According to the Gartner 2019 CIO Survey, 37% of organizations have implemented some form of AI — that’s a 270% increase over the last four years. Yet despite this soaring investment, research shows that 54% of companies are still unable to build on AI and natural language processing (NLP) technologies themselves due to talent shortages. This means many businesses are left looking at third-party tools that are inadequate for their needs and can’t be modified to fit their specific use cases.

But your business shouldn’t settle. It’s important to build an in-house AI team that can build the products you need. Here’s your blueprint for creating an AI team in this challenging hiring environment.

Find your dreamers

Every great invention begins as a vision. It’s your job to find a group of visionaries. For AI and NLP, this often means turning to PhDs and other academics steeped in the nuances of the field. For example, my company’s NLP team includes PhDs in computational neuroscience. They understand the technicalities, they understand what’s possible, and they aren’t afraid of the unknown — in fact, they’re excited by it. These are your researchers, and every great tech team needs them. That said, hiring academics comes with a very important caveat: They build for perfection. This is a positive, but it also means slower turnarounds. They’re happy to spend months — or even years — on one question, but that doesn’t jibe with today’s continuous delivery culture.

Follow the code

To counterbalance the dreamers, you need implementers. Hackers — the engineers, the people building the actual product — are the backbone of your AI team. These are the women and men who thrive on iteration, who love to test and make mistakes and learn from them. They don’t necessarily need to understand the theoretical; they just need to know how to bring it to life with code.

You can’t build the product without them, and that’s why, in today’s competitive hiring crunch, you need to get as specific as possible in your search. Don’t waste time with a booth at a college job fair. Instead, set up a symposium to present directly to the computer science department. Don’t expect giant tech events like SaaStr to turn up recruits; instead, send your technical leads to smaller AI and NLP events focused specifically on the vertical you’re building for.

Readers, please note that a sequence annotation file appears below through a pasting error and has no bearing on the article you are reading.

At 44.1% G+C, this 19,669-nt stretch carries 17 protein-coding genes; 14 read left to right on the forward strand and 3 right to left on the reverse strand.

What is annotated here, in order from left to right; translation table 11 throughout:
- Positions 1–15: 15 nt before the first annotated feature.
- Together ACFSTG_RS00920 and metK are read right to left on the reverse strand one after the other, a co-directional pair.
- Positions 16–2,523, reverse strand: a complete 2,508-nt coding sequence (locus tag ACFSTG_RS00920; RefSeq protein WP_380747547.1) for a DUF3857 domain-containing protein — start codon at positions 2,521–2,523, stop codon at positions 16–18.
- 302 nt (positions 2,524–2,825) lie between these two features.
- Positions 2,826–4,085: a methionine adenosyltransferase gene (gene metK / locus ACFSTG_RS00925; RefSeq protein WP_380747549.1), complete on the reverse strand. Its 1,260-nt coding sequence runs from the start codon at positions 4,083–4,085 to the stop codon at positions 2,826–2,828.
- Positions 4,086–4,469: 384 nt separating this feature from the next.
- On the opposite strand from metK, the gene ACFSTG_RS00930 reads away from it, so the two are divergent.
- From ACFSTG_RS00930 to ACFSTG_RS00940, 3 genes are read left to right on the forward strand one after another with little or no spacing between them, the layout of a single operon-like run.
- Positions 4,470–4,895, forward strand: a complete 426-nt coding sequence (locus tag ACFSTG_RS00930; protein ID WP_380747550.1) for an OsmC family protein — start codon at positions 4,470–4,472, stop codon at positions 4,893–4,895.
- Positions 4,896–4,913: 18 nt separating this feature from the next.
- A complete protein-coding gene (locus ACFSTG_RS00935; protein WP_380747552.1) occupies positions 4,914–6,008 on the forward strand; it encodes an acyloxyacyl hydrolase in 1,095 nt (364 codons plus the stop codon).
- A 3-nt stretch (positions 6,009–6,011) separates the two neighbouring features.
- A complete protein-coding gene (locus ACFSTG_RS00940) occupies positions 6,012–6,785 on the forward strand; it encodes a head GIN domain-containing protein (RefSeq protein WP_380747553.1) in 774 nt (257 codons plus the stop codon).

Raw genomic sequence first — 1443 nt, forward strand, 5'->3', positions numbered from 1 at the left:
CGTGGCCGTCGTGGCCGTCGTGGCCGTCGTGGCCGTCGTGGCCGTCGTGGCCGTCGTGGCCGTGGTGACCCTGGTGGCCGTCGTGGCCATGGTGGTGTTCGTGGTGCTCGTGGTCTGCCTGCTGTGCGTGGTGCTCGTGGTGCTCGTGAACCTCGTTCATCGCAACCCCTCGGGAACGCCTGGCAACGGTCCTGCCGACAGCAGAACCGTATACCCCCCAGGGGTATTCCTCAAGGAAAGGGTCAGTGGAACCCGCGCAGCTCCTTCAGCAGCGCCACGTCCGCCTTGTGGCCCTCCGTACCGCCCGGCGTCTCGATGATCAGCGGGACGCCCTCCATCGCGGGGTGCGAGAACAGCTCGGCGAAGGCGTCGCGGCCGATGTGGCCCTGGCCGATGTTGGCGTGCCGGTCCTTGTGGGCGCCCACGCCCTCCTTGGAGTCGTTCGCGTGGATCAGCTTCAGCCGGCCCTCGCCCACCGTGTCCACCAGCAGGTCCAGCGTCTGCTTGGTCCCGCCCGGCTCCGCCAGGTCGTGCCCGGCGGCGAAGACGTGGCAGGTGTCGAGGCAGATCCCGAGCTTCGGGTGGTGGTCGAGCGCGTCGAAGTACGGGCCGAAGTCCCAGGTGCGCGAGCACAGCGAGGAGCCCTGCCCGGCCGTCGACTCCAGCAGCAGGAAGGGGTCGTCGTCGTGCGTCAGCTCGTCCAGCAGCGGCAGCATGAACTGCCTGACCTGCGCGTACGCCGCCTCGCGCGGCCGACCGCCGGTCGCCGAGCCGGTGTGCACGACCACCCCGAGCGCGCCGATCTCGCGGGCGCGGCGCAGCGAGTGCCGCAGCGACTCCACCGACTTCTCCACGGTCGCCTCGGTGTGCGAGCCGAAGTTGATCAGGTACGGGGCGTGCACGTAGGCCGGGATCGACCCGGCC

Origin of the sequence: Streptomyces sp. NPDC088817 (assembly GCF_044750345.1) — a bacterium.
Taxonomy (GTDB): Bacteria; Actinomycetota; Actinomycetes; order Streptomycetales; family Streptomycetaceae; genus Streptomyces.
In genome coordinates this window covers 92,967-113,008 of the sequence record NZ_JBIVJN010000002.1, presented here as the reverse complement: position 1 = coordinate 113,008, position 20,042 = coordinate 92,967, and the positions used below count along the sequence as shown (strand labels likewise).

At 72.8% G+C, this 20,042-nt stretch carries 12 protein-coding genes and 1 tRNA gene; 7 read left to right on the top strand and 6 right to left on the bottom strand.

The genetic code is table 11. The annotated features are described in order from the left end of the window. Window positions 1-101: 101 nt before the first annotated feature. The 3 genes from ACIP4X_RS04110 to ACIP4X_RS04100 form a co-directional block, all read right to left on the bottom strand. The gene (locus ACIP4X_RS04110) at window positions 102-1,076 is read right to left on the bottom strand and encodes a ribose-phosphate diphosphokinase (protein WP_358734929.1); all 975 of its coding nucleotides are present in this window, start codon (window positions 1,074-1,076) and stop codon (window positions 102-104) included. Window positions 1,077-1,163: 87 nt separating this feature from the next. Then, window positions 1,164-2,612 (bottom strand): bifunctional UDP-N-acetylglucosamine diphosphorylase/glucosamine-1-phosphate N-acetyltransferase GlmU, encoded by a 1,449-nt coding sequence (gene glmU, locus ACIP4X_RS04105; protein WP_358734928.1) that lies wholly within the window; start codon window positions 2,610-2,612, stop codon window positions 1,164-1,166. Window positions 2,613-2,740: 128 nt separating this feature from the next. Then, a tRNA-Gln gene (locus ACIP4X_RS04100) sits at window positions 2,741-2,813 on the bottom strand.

Strengthen the foundation

This new crew needs a leader. Your executives need transparency into the projects. So you need someone who can play both sides and bridge the gap between your executive team and your AI team. On the surface, this can seem like an insurmountable challenge. AI lingo is intimidating and doesn’t exactly attract the average project manager to give up their current role for something unknown. As a result, businesses often make the mistake of either 1) putting someone too technical in this role, who is then unable to effectively communicate back to the executives or 2) giving the job to someone who is too theoretical and removed from the actual problem the team is trying to solve and thus cannot direct effectively.

Your leader should excel at taking inputs and creating outputs and be someone who closely understands the customer’s problems. This does not need to be a coder or an executive. This person doesn’t even need to be an expert in AI. The AI leads on my team, for example, are good at people- and project-managing. They’re also smart. Smart people can do anything — they can sell, they can design, they can build a product. Businesses should be open to different perspectives here and think outside the traditional team. Find someone who understands the problem, can learn the basics of the tech, and can distill and communicate it in plain English.

Build with diversity

Diversity in hiring has become one of the most important conversations in the last few years, and one of the greatest benefactors will continue to be AI technology. There cannot be great AI without it, because AI needs lots of data and lots of training to work well. The best data and training come from variety. The more perspectives, experiences, ideas, and worldviews you can bring to the table, the better.

You may think diversity in hiring means more legwork. It doesn’t. It just means different legwork. For example, those of us in Silicon Valley naturally think of CalTech or Stanford for hires, and there are great recruits there. But there are also excellent recruits at the University of Edinburgh, where they have a specific program for speech recognition. We naturally think about hiring coders, but what about bringing in linguists to support NLP development or diversity and inclusion experts to help build AI for HR functions? The more you broaden your scope, the more diversity you’ll naturally bring in. You should always be thinking about remote employees, students at overseas universities, and non-traditional recruits. In short, don’t throw out the non-traditional resume.

Overall, think long and hard about the challenges you’re specifically trying to solve for. Your team — no matter the makeup — should understand and believe in the solution.

Dan O’Connell is Chief Strategy Officer at Dialpad.

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